Vintage Silent Film Stars Valentine's Day Cards
Modified vintage Valentine’s Day themed photos, portraits, and advertisements featuring celebrities from the era of silent movies and Old Hollywood, as shareable greeting cards.
Pioneering silent movie actress, director, and producer Mary Pickford was known as “America’s Sweetheart” at the height of her popularity.
Nee Gladys Marie Smith when she was born on April 8, 1892 in Toronto, Ontario, at the time part of British Dominion, Mary Pickford’s father John Smith deserted the family and died in 1898 . Her mother Charlotte Hennessey Smith shepherded her three children – Gladys age 7, Lottie (nee Charlotte) age 6, and later, Jack (nee John) then age 3, into acting careers on stage with – wait for it – The Valentine Stock Company of Toronto. They began touring the U.S, performing in plays.
Gladys Smith got her big break on Broadway in 1907 at the age of 14, performing alongside Cecil B. DeMille in The Warrens of Virginia, a play written by Cecil’s older brother William C. deMille. Theatrical producer David Belasco had Gladys change her name to Mary Pickford, and her siblings also changed their last name to Pickford.
Mary Pickford’s second big break was being “discovered” in 1909 by D.W. Griffith, whose interesting past as a stage actor was history, and who had moved on to silent films. As a producer-director at Biograph, he launched Mary Pickford into acting in silent movies, and – eventually – becoming the biggest female star of the silent film era.
Pickford’s family Valentines would have gone to her beloved stage manager mother Charlotte, brother Jack Pickford, and sister Lottie Pickford, with whom she remained close all of her life. If Mary got a job with a film company, so did her mother and siblings.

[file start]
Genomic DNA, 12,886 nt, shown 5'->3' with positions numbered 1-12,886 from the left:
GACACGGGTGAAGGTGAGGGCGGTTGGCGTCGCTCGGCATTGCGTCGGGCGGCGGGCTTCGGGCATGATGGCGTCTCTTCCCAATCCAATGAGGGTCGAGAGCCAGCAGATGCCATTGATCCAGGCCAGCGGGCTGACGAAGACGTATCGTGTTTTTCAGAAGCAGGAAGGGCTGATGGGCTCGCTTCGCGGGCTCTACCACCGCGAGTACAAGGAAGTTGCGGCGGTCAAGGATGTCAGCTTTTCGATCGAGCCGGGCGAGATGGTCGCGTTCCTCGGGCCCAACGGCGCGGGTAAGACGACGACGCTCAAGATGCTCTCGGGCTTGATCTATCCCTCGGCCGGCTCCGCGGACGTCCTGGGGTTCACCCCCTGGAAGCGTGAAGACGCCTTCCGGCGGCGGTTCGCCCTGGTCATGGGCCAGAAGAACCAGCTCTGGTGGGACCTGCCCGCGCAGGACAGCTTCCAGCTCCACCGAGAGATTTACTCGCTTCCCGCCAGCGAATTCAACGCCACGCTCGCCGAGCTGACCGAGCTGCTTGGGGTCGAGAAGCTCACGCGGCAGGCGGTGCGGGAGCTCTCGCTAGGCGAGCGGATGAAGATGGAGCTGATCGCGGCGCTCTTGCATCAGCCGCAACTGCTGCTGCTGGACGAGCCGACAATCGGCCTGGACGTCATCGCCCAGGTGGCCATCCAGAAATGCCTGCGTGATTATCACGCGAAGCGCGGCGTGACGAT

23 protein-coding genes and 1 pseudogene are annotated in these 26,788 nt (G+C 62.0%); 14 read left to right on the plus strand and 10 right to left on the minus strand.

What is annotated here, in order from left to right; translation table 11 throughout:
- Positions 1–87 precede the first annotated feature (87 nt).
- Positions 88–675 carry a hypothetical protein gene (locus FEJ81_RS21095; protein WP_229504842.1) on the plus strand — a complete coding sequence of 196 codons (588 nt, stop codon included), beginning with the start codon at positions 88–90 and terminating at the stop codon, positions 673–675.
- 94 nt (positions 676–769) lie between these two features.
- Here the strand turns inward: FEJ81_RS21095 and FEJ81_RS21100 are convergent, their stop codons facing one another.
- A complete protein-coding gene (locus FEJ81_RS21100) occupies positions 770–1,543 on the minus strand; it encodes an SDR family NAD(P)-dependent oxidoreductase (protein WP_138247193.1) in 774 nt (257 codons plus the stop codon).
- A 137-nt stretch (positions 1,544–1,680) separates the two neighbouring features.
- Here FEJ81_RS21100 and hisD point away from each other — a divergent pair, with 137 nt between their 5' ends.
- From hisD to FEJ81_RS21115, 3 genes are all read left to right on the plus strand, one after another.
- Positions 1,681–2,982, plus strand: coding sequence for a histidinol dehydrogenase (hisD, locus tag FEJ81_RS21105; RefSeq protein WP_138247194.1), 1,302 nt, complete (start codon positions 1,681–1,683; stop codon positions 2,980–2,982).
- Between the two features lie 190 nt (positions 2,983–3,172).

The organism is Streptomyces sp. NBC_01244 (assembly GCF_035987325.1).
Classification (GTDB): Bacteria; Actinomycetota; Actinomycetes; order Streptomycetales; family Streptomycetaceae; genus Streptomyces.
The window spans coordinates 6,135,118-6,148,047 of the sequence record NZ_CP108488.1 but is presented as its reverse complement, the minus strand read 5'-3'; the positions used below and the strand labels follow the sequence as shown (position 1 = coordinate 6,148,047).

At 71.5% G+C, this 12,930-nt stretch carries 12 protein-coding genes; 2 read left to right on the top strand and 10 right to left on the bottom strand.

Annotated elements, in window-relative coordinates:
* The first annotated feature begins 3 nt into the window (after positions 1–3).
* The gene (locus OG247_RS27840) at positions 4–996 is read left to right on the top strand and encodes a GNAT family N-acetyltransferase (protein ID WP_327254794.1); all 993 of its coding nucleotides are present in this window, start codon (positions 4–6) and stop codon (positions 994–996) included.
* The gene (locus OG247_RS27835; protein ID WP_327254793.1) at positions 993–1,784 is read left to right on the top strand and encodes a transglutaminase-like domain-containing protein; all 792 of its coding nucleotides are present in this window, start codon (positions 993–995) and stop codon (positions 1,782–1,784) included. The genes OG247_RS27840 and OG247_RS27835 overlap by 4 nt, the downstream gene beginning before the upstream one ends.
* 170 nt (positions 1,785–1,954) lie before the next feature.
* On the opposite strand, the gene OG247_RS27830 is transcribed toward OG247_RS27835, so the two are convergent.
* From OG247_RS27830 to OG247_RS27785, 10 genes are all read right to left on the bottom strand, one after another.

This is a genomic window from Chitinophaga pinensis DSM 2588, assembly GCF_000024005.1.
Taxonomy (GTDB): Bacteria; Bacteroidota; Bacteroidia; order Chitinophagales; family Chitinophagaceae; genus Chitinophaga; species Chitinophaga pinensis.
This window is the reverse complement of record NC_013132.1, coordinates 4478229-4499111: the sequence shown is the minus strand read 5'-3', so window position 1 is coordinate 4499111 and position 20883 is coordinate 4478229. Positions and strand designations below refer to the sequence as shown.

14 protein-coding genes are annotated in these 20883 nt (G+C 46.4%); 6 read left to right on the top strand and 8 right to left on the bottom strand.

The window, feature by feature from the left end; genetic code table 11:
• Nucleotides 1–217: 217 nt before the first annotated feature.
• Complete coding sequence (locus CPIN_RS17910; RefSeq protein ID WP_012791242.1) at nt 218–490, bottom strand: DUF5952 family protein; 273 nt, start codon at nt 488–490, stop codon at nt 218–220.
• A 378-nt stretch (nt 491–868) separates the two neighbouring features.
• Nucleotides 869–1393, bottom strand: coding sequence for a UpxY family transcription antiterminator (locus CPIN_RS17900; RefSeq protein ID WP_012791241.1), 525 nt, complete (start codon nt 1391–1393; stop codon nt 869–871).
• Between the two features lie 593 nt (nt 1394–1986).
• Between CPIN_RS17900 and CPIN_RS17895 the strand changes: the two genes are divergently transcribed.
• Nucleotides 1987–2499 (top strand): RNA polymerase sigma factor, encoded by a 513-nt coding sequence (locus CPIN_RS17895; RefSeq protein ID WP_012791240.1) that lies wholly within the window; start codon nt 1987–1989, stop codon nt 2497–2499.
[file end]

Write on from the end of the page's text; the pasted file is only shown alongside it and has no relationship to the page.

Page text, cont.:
Mary Pickford’s romantic loves were her first husband Owen Moore, whom she married in January 1911 when she was 18. She divorced Owen Moore in 1920 in order to marry the new man she’d fallen in love with back in 1818, swashbuckling actor / movie star Douglas Fairbanks. Fairbanks, Pickford, Mary’s former mentor D.W. Griffith, and their friend Charlie Chaplin, made history when they formed their own silent film production company, United Artists, in 1919.
Douglas Fairbanks and Mary Pickford’s reign as King and Queen of the box office AND the Hollywood social set, was punctuated with lavish parties at their legendary Pickfair mansion for most of the 1920s.
Mary co-starred with singer, bandleader, and movie actor Charles “Buddy” Rogers (12 years her junior, dubbed “America’s Boy Friend” by the press) in My Best Girl (1927). The onset of sound movies soon after stifled the careers of both Pickford and her husband. Fairbanks began spending extensive time traveling overseas. They had already been separated secretly for years by the time Douglas Fairbanks fell in love with Sylvia, Lady Ashley in the early 1930s. Hollywood’s King and Queen finally divorced in January 1936.
By the end of that year Mary was a divorced, depressed alcoholic (a disease which also affected her father and siblings). There were no children from either of her first two marriages, although Mary had been a fond stepmother to her stepson, Douglas Fairbanks Jr., and aunt to her niece Mary Pickford (daughter of her sister Lottie Pickford; “little Mary” was later renamed Gwynne). Her beloved mother Charlotte had died in 1928, her younger sibling Jack had passed away in 1933, and younger sister Lottie in December 1936.
Mary Pickford married for the third and last time to Charles “Buddy” Rogers, in June 1937. Author Sharon Rich‘s Sweethearts (1994) biography of Jeanette MacDonald and Nelson Eddy, claimed Buddy Rogers was the man whom Jeanette MacDonald found her new husband Gene Nelson, in bed with, when the two couples honeymooned on the same cruise ship.
Pickford and Rogers adopted two children in the 1940s, but the mother-child relationship was not happy. Mary began withdrawing from social life and saw few friends, among them Douglas Fairbanks Jr., and former Biograph co-star Lillian Gish. Her marriage to Buddy Rogers lasted until Mary Pickford’s death from a heart attack in May 1979 at the age of 79. Her legend may last forever.